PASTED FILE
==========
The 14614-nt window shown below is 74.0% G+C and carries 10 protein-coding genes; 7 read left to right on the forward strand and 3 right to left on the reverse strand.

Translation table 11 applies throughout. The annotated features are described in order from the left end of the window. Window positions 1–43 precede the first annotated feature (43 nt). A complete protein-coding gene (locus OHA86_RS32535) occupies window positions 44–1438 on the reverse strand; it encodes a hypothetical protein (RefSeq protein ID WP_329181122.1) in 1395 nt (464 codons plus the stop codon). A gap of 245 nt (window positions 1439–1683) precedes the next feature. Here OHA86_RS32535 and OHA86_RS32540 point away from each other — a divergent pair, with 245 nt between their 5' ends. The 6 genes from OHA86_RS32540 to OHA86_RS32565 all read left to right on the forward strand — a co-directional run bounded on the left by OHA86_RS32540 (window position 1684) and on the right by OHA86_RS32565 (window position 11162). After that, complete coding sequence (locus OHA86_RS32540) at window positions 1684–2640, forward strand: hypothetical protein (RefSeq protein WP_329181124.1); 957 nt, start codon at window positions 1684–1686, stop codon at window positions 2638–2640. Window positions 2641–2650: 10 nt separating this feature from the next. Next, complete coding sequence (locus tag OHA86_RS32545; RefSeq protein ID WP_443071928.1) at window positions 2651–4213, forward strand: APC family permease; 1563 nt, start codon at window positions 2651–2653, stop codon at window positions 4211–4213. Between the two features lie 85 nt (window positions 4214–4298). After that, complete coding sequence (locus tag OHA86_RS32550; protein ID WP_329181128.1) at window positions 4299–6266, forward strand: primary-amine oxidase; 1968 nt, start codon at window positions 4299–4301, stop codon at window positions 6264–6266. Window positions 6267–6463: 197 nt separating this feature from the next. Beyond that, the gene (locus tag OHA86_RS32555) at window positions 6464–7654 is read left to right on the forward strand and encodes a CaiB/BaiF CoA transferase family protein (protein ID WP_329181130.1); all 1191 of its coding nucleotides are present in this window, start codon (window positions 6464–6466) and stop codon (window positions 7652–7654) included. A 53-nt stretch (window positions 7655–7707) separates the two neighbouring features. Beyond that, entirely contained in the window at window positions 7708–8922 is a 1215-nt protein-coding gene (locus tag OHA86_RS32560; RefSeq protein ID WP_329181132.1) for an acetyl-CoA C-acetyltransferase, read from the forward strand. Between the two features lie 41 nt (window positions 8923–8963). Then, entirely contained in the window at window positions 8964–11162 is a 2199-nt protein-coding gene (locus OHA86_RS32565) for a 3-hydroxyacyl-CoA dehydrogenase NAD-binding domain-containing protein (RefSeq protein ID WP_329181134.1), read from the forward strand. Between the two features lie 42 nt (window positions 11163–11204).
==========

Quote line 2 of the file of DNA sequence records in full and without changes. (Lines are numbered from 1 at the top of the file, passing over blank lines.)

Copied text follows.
Translation table 11 applies throughout. The annotated features are described in order from the left end of the window. Window positions 1–43 precede the first annotated feature (43 nt). A complete protein-coding gene (locus OHA86_RS32535) occupies window positions 44–1438 on the reverse strand; it encodes a hypothetical protein (RefSeq protein ID WP_329181122.1) in 1395 nt (464 codons plus the stop codon). A gap of 245 nt (window positions 1439–1683) precedes the next feature. Here OHA86_RS32535 and OHA86_RS32540 point away from each other — a divergent pair, with 245 nt between their 5' ends. The 6 genes from OHA86_RS32540 to OHA86_RS32565 all read left to right on the forward strand — a co-directional run bounded on the left by OHA86_RS32540 (window position 1684) and on the right by OHA86_RS32565 (window position 11162). After that, complete coding sequence (locus OHA86_RS32540) at window positions 1684–2640, forward strand: hypothetical protein (RefSeq protein WP_329181124.1); 957 nt, start codon at window positions 1684–1686, stop codon at window positions 2638–2640. Window positions 2641–2650: 10 nt separating this feature from the next. Next, complete coding sequence (locus tag OHA86_RS32545; RefSeq protein ID WP_443071928.1) at window positions 2651–4213, forward strand: APC family permease; 1563 nt, start codon at window positions 2651–2653, stop codon at window positions 4211–4213. Between the two features lie 85 nt (window positions 4214–4298). After that, complete coding sequence (locus tag OHA86_RS32550; protein ID WP_329181128.1) at window positions 4299–6266, forward strand: primary-amine oxidase; 1968 nt, start codon at window positions 4299–4301, stop codon at window positions 6264–6266. Window positions 6267–6463: 197 nt separating this feature from the next. Beyond that, the gene (locus tag OHA86_RS32555) at window positions 6464–7654 is read left to right on the forward strand and encodes a CaiB/BaiF CoA transferase family protein (protein ID WP_329181130.1); all 1191 of its coding nucleotides are present in this window, start codon (window positions 6464–6466) and stop codon (window positions 7652–7654) included. A 53-nt stretch (window positions 7655–7707) separates the two neighbouring features. Beyond that, entirely contained in the window at window positions 7708–8922 is a 1215-nt protein-coding gene (locus tag OHA86_RS32560; RefSeq protein ID WP_329181132.1) for an acetyl-CoA C-acetyltransferase, read from the forward strand. Between the two features lie 41 nt (window positions 8923–8963). Then, entirely contained in the window at window positions 8964–11162 is a 2199-nt protein-coding gene (locus OHA86_RS32565) for a 3-hydroxyacyl-CoA dehydrogenase NAD-binding domain-containing protein (RefSeq protein ID WP_329181134.1), read from the forward strand. Between the two features lie 42 nt (window positions 11163–11204).